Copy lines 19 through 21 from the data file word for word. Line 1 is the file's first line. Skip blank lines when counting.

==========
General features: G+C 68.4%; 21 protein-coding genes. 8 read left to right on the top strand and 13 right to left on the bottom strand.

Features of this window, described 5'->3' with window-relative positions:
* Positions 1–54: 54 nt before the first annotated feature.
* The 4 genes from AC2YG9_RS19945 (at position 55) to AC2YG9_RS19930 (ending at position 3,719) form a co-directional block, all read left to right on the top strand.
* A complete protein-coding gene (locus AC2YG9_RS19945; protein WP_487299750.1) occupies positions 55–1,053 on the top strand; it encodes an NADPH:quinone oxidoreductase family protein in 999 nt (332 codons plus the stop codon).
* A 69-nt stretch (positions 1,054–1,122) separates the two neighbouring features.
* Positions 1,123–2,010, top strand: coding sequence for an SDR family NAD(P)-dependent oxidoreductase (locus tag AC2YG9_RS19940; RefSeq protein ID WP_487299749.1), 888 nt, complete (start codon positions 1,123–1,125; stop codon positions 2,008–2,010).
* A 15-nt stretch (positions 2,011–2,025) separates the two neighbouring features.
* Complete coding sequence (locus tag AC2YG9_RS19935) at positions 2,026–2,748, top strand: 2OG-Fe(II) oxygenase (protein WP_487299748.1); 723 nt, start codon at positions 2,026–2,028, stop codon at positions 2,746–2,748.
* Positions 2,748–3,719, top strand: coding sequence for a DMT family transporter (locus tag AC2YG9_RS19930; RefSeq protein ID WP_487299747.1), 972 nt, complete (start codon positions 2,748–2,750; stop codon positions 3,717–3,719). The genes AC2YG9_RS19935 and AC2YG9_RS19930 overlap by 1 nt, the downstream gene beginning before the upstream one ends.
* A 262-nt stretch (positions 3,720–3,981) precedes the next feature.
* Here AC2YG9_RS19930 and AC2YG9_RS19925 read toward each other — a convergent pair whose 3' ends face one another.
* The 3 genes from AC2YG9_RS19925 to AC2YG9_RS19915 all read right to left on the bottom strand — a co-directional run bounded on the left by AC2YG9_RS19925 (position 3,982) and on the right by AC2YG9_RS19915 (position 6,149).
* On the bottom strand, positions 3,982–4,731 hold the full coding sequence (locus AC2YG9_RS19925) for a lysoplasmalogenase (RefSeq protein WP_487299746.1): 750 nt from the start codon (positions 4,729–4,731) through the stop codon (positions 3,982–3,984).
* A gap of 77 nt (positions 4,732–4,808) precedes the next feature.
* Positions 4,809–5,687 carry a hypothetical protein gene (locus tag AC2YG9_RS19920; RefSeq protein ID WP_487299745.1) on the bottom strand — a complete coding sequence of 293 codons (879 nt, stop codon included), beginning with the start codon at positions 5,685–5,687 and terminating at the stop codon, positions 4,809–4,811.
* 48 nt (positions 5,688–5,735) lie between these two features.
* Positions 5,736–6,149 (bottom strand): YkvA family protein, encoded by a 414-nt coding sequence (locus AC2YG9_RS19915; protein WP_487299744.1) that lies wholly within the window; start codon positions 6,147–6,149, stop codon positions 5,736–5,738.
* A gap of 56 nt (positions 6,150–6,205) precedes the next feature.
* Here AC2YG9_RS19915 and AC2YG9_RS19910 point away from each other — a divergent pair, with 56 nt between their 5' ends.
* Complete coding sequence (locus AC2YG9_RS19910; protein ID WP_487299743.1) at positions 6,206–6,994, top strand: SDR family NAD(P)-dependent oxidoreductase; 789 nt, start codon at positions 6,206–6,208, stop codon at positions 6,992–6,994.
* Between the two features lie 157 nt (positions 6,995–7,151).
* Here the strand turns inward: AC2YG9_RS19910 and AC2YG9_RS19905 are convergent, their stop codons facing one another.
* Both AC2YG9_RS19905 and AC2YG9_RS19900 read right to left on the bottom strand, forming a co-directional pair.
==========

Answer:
* A gap of 56 nt (positions 6,150–6,205) precedes the next feature.
* Here AC2YG9_RS19915 and AC2YG9_RS19910 point away from each other — a divergent pair, with 56 nt between their 5' ends.
* Complete coding sequence (locus AC2YG9_RS19910; protein ID WP_487299743.1) at positions 6,206–6,994, top strand: SDR family NAD(P)-dependent oxidoreductase; 789 nt, start codon at positions 6,206–6,208, stop codon at positions 6,992–6,994.